After eight or nine hours of traipsing this unforgiving terrain, we made camp in an enormous hollow log we found fallen by the creek. With each of us wearing only jeans and a light sweater, we were forced to line the log with ferns, bracken, and leaves as bedding for warmth. My Auntie had fallen in the creek earlier after losing her footing, wetting her shoes and bottom half of her jeans just before a below zero night fell upon us. The night brought with it rain and sleet, and just a little ways up the mountain, snow. We huddled together for warmth. My Auntie was in a terrible state, physically and mentally, and much of that night was spent with the knowledge that she probably could not survive another night out there.
During this time, all human thoughts were chased from my mind. There was no consideration for my life outside of the wilderness. I did not think once of my friends and family, my hobbies, my passion for animals, writing, reading, swimming, or any related memories. I thought only of survival and what – if we could never escape the one hundred and sixty million acres of rugged Alpine wilderness – to eat, drink and wear in a land at the mercy of the weather and conditions.
It is that forgotten complexity of mind and emotion that humans would lose in the event of a ‘utopian’ world being created. We would no longer give thought to those things we are most passionate about in life, which, to me, is our redeeming feature. In the novel, Freya also comes to this realisation. She is aware that the naturalist government’s tactics to begin a natural world are harsh and cruel, but also understands their vision.
And so, Red Fox became both my hopes for a future world and also my fear of that same future world ever existing. Writing it, I realised that there must be a kinder, gentler way to transform our society into one that is more considerate towards nature and other species who share this planet.
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Red Fox (Book 1) Synopsis:
In the 1950’s, a Siberian scientist began an experiment with one goal in mind – to breed a domesticated variation of the red fox. After ten generations of breeding the scientist had reduced the adrenalin levels in the animal and created a tame creature named the Silver Fox. Decades later, the Australian government use this knowledge to devise a shocking plan that will end humanity as the world knows it.
When Freya Walker and her family are ordered to attend a town meeting by the ruthless Biocentric government, Freya is certain something horrible will occur.
The people of her town are split into four groups of people: As, Bs, Cs and Ds. Freya is the only one placed into the mysterious Bs group and transported to a ring in the bushland where she must survive a fortnight without food, water or weapons with her new companion and fellow Bs member, Whilliam Cliff.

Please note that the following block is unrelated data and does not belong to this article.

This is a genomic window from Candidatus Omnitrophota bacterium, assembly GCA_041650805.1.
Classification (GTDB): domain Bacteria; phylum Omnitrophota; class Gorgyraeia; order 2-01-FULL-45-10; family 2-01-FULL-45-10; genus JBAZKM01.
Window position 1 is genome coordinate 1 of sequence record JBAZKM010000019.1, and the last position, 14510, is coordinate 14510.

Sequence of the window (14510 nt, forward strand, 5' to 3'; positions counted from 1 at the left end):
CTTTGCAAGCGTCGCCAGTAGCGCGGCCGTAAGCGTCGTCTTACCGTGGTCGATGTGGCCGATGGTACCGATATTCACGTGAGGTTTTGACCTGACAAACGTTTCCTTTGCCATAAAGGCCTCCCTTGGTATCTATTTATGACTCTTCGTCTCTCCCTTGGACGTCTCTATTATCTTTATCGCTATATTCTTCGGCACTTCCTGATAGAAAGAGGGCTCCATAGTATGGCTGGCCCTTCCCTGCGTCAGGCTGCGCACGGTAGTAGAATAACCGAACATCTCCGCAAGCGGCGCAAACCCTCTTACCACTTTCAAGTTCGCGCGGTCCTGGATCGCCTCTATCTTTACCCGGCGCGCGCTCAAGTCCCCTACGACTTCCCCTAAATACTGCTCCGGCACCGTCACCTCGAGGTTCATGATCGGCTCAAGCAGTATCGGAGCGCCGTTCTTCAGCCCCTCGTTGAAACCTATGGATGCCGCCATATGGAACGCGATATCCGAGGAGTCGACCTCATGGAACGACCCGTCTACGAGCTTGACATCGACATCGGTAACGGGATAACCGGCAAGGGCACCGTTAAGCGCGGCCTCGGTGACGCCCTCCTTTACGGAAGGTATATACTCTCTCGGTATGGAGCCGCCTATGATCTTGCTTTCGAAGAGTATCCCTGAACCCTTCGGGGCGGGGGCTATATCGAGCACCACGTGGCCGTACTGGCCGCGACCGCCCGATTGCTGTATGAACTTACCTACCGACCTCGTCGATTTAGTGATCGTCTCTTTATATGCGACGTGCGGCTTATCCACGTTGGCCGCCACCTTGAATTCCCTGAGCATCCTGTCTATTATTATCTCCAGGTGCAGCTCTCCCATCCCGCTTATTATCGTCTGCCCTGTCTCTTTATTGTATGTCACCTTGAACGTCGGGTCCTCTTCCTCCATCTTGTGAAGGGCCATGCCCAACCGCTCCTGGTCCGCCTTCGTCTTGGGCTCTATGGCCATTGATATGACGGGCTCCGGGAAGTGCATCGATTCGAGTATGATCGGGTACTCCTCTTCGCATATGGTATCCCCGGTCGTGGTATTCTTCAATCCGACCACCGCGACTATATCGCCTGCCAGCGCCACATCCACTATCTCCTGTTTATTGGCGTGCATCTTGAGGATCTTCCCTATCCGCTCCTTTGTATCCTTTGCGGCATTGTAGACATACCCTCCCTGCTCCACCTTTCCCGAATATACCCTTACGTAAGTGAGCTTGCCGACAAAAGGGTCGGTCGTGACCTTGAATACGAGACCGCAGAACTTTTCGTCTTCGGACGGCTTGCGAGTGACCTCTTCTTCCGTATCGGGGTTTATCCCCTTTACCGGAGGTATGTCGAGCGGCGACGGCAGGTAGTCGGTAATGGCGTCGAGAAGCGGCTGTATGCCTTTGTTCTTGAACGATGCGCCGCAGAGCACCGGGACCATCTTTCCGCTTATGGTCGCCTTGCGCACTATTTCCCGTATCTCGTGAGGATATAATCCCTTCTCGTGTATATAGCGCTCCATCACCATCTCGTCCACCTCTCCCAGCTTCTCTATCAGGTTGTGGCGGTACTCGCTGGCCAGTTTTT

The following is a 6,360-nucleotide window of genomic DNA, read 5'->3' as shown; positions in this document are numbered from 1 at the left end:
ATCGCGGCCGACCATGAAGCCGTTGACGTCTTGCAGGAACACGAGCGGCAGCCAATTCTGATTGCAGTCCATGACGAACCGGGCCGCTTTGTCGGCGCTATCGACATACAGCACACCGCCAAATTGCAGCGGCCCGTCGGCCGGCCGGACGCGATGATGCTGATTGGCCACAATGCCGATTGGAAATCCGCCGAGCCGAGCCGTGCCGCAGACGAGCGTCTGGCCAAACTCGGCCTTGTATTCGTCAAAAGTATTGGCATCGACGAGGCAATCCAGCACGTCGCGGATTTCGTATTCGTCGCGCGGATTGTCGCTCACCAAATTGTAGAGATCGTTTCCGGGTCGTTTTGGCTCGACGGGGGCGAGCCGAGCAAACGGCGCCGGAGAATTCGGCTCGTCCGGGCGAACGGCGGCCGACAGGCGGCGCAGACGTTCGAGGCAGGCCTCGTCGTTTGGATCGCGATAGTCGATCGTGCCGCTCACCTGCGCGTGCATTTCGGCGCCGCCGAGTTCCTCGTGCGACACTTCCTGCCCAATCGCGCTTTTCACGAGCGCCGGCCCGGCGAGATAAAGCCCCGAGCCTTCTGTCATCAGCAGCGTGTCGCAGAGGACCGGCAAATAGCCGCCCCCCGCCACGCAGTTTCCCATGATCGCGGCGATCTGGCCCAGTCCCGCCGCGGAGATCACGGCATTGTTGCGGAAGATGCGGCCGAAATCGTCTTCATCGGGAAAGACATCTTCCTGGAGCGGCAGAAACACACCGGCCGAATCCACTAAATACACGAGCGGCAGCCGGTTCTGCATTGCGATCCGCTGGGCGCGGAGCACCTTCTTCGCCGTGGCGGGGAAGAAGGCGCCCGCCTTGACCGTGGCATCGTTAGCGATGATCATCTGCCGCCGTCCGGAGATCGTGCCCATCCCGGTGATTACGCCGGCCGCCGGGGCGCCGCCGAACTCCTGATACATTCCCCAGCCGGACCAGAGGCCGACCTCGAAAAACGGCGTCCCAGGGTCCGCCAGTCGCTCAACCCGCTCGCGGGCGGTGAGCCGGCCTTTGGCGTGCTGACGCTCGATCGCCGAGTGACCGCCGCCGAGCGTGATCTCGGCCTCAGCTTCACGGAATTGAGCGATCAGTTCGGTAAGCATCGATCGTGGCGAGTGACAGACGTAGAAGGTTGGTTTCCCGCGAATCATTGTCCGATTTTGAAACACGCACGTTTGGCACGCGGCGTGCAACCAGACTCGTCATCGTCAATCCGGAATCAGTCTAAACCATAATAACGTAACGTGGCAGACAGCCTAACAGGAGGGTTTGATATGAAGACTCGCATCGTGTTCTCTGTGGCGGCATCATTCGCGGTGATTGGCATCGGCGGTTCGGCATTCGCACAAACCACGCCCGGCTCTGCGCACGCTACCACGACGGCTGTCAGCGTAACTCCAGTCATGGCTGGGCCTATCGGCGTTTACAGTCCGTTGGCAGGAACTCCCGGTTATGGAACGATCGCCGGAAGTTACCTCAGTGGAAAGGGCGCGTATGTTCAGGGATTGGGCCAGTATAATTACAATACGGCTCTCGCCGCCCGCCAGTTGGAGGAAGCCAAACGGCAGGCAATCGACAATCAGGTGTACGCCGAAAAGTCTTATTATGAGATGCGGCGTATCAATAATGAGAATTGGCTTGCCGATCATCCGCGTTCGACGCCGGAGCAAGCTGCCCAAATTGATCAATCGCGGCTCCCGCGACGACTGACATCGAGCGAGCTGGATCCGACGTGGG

As Freya and Whil begin to unravel the truth behind the Bs group, fighting for their freedom becomes a key part in overthrowing the Government and putting an end to their heinous plans for humanity.
Praise for Red Fox:
‘”I got totally lost in Lara Fanning’s carefully crafted world. The book is fast-paced enough to hold even the shortest attention span and before I was a quarter of the way through I was far too thoroughly hooked to even think about stopping reading. A brilliant book that has the potential to be a fantastic series. Easy reading and thoroughly enjoyable.
I wait with greatest anticipation for the sequel.” — Sarah Hindmarsh, children’s author.
Red Fox, Silver Fox (Book 2) Synopsis:
Set a jaw trap for a fox. When you return the jaws will be crushed closed, but all that remains of the fox is a bloody leg. Rather than be deprived of freedom the red fox will chew off its own limb.
Freya Walker has found peace in the Beech Clan. The deserters living there have become like her family. Still, Freya finds she cannot forget about her true family, even when the clan folk forbid her from leaving their secreted rainforest camp to search for them. Nearly a year after witnessing the Australian Biocentric government’s heinous plan to save the natural world by eradicating unwanted humans, Freya jeopardises her newfound freedom to save her loved ones. New perils await as Freya and the Beech Clan leader, haughty young man Kharanshu Delhi, set out on their secret rescue mission:
Biocentrics still rule. Warden continues seeking Freya to breed Alphas. Fear, deception and apathy infiltrate the As Settlements.
But a greater problem emerges when Freya and Khar face the dangers outside of their forest sanctuary: For a wild and violent side of Freya is becoming harder to keep dormant.
* The third and final novel in the trilogy is scheduled for release in 2018.
Lara Fanning’s titles are available from:
About the Author, Lara Fanning
Lara Fanning is an aspiring Australian author who writes fiction, fantasy and science fiction works. She studies Zoology, and in 2015 published her first novel. Fanning grew up in a country coastal town in Australia and draws inspiration from the natural world, often writing novels that centralise around environmental conservation. She enjoys reading, writing, art, horse riding, bushwalking and hiking, and has a passionate interest in animals and animal welfare. Connect with Lara on Facebook.Updated